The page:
by Mitchell Kirk
BUNKER HILL —
When Bunker Hill resident Eunice Rush worked in sales, she used her education in business math and management information technology to teach a class on how to identify clients’ personality types and how to highlight areas of one’s own personality to form an effective business relationship.
When Rush met Marry Morrow of Denver at a horse retreat, the two began discussing their own theories about how the same holds true when it comes to equestrians and their horses.
Soon they put their theories to the test, preparing more than 200 surveys and spending the next two years traveling to horse parks and training barns across Indiana, Ohio and Kentucky. They interviewed riders, prepared a composite of their personalities and observed their horses to assess what makes them tick well.
What came from it all is their book, “Know You, Know Your Horse,” published in January by international publishing company Trafalgar Square. Rush wrote the part of the book pertaining to assessing human personalities while Morrow addresses those of horses.
“I look at your birth order, learning styles, your basic core personality, whether you’re introverted, extroverted, right brain, left brain and make up a composite person... to help you truly understand you,” Rush said.
Rush’s prose also goes into detail about different learning styles people adopt and how to interact with them. The Bunker Hill resident said many people who don’t even own horses buy the book for this reason, like businesspeople and teachers.
After you understand yourself, then it’s time to understand your horse, whether its one you already own or one you plan on getting. That’s where Morrow’s part of the book comes in.
“Does your horse like to go all day?” Morrow said she asks in the book. “Does it like to go for four hours then be done? Have you always had your horse? Where did it come from? Who trained it? Does it like to stand still? Does it get frustrated when it stands still? These basic questions give me a window.”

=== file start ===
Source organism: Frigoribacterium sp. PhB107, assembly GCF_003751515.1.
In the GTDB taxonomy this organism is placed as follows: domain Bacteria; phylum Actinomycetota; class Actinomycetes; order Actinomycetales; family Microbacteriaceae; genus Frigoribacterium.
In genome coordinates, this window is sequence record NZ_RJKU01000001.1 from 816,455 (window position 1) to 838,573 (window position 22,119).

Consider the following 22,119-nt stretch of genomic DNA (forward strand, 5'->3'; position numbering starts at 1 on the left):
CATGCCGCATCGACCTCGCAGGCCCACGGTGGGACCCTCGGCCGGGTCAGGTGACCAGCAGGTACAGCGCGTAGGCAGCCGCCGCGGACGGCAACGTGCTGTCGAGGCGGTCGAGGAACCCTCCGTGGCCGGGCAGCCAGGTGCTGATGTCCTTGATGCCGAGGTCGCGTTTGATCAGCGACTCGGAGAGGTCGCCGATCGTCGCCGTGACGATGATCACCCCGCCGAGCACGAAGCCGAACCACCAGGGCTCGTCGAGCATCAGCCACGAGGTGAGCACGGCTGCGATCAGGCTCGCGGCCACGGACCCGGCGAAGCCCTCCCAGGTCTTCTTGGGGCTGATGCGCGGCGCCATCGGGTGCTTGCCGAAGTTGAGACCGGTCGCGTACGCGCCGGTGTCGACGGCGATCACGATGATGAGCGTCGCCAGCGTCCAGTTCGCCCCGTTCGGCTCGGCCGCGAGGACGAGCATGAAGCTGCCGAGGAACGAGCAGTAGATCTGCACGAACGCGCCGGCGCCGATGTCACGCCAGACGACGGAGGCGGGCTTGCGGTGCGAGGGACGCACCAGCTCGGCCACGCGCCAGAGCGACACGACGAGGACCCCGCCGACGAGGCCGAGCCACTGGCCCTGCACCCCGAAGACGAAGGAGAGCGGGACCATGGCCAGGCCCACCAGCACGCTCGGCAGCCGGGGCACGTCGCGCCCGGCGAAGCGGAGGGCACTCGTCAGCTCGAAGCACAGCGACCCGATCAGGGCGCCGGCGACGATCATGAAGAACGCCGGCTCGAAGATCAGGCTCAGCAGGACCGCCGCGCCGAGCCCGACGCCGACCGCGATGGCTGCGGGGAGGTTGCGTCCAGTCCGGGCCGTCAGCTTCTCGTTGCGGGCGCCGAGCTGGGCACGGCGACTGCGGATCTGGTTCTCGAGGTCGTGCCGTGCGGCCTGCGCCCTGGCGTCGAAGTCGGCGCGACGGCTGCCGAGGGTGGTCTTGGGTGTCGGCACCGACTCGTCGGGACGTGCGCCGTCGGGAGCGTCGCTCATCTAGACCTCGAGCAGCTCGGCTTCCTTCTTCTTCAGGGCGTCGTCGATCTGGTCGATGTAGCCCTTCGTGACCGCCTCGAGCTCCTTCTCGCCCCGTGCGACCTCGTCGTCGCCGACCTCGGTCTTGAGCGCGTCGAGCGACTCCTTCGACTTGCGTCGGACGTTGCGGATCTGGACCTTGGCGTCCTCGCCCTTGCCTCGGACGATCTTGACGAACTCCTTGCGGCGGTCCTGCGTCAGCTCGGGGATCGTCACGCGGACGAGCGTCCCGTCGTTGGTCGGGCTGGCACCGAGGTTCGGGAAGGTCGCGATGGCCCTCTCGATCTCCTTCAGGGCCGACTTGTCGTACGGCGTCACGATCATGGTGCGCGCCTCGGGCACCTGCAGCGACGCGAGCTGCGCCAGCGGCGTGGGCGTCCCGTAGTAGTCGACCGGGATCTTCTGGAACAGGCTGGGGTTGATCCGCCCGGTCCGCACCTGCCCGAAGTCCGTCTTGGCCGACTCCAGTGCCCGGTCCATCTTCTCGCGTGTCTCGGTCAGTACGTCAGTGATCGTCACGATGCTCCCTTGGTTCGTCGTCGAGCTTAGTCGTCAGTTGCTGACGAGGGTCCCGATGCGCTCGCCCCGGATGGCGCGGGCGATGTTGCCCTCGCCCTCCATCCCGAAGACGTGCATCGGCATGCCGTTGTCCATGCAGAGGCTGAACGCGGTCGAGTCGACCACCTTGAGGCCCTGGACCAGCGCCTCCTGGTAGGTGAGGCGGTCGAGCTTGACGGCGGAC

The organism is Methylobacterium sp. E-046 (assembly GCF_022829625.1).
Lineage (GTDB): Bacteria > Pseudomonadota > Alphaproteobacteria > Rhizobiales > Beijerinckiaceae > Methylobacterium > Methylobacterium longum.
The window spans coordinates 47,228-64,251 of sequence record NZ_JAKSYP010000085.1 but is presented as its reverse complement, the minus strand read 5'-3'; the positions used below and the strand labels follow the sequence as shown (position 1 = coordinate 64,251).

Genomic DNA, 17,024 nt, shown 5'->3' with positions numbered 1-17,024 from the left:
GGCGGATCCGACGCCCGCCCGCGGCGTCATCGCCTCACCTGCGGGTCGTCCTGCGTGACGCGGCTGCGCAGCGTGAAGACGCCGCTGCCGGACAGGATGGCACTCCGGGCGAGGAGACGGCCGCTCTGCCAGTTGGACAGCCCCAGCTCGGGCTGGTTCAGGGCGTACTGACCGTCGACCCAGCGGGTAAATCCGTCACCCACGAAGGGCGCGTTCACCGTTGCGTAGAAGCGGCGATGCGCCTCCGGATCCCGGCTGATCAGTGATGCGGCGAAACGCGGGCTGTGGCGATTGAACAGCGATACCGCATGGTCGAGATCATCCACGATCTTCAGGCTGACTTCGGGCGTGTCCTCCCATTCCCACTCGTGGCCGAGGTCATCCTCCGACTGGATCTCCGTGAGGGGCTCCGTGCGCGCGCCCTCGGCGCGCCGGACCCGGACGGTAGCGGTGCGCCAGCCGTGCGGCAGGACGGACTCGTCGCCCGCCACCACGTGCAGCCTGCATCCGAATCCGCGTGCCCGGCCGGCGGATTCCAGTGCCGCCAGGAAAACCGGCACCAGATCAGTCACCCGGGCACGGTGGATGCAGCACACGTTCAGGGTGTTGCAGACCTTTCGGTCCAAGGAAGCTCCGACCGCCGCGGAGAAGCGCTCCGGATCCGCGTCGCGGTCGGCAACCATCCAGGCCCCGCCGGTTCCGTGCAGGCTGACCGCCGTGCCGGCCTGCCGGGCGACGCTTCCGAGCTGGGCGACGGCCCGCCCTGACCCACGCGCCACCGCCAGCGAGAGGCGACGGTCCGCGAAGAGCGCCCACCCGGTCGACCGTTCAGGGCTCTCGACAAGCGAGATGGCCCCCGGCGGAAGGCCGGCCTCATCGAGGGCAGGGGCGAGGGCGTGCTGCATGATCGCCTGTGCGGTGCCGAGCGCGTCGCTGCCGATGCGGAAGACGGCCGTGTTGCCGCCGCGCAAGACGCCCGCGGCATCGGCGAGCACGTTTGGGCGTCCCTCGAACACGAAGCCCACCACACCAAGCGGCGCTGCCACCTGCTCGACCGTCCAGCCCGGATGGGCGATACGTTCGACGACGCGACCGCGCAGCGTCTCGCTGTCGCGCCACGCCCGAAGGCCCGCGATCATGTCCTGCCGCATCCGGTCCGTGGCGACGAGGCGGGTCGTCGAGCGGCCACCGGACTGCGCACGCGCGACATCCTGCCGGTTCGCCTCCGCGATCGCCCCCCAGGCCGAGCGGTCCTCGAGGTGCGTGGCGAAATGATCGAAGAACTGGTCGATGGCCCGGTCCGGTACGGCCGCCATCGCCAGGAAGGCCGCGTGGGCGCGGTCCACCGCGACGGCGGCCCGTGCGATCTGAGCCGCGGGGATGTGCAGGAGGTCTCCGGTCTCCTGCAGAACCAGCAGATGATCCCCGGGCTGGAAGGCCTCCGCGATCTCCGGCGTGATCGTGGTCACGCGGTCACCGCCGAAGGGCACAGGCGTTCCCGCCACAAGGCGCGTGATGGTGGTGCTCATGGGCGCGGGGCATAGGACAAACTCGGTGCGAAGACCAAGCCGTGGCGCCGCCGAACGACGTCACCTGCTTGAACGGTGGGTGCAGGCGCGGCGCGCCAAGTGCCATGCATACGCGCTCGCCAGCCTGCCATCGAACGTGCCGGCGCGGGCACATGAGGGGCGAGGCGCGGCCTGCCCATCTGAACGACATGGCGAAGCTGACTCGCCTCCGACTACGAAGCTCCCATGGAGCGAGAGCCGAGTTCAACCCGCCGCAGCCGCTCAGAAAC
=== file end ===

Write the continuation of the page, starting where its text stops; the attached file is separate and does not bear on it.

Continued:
Horses share many of the same learning styles and personalty types as humans, said Morrow, who has been riding horses since she was a child and currently works as a trainer.
“A horse tells you what it wants to do, what it likes and what gives it security,” Morrow said. “Then I look at the people. Do the people match? If there’s a horse that’s an extrovert, then I’m looking for a human that’s an extrovert... They’re a more aggressive rider. They have just a little bit more energy, which would mesh with an extroverted horse better because that horse wants to move.”
Not that this is always the case, Morrow continued.
“Once you adapt to a horse, over time that horse will actually come toward your personality,” she said. “Bring up the energy if you’re an introvert because you’re the kind of person who tries to slow things down and you’re going to be putting that on the horse. If it’s a good bond, the horse will come to your personality and you’ll go to theirs and you’ll start to see things work out.”
The authors said a large part of the motivation behind the book was to help people get the right horse the first time rather than getting one that doesn’t mesh well with the rider and having to start the whole process over again.
“For a first-time buyer, we explain how to buy a horse that matches your personality so you have a better relationship with the horse right up front,” Rush said. “For a lot of people, it’s trial and error. We help them buy the right horse the first time.”
“Know You, Know Your Horse” is available at ridesafe2day.com, Den-Mar’s Horse Cents in Peru and retailers like Barnes & Noble and amazon.com.
There will be copies for sale at a book signing at 7 p.m. tomorrow at the Logansport-Cass County Public Library, 616 E. Broadway. A lecture will also accompany the signing.
Mitchell Kirk is a staff reporter at the Pharos-Tribune. He can be reached at 574-732-5130 or firstname.lastname@example.org.